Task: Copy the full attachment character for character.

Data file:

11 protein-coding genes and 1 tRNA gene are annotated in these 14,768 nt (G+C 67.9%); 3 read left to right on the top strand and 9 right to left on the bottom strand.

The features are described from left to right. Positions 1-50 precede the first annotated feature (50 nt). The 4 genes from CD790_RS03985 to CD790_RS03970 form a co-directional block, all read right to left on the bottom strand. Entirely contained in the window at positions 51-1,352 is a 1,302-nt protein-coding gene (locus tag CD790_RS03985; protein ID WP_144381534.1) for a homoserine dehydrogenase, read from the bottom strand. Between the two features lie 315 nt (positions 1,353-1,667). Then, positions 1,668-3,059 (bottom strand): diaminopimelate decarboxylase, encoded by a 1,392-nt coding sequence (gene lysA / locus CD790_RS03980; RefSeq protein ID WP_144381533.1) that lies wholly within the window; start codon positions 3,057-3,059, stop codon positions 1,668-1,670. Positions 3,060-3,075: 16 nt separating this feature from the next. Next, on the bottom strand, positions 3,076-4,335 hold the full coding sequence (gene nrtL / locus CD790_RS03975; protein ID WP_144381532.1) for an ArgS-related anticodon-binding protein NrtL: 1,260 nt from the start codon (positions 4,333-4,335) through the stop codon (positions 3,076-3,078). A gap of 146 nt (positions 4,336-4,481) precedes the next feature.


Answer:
11 protein-coding genes and 1 tRNA gene are annotated in these 14,768 nt (G+C 67.9%); 3 read left to right on the top strand and 9 right to left on the bottom strand.

The features are described from left to right. Positions 1-50 precede the first annotated feature (50 nt). The 4 genes from CD790_RS03985 to CD790_RS03970 form a co-directional block, all read right to left on the bottom strand. Entirely contained in the window at positions 51-1,352 is a 1,302-nt protein-coding gene (locus tag CD790_RS03985; protein ID WP_144381534.1) for a homoserine dehydrogenase, read from the bottom strand. Between the two features lie 315 nt (positions 1,353-1,667). Then, positions 1,668-3,059 (bottom strand): diaminopimelate decarboxylase, encoded by a 1,392-nt coding sequence (gene lysA / locus CD790_RS03980; RefSeq protein ID WP_144381533.1) that lies wholly within the window; start codon positions 3,057-3,059, stop codon positions 1,668-1,670. Positions 3,060-3,075: 16 nt separating this feature from the next. Next, on the bottom strand, positions 3,076-4,335 hold the full coding sequence (gene nrtL / locus CD790_RS03975; protein ID WP_144381532.1) for an ArgS-related anticodon-binding protein NrtL: 1,260 nt from the start codon (positions 4,333-4,335) through the stop codon (positions 3,076-3,078). A gap of 146 nt (positions 4,336-4,481) precedes the next feature.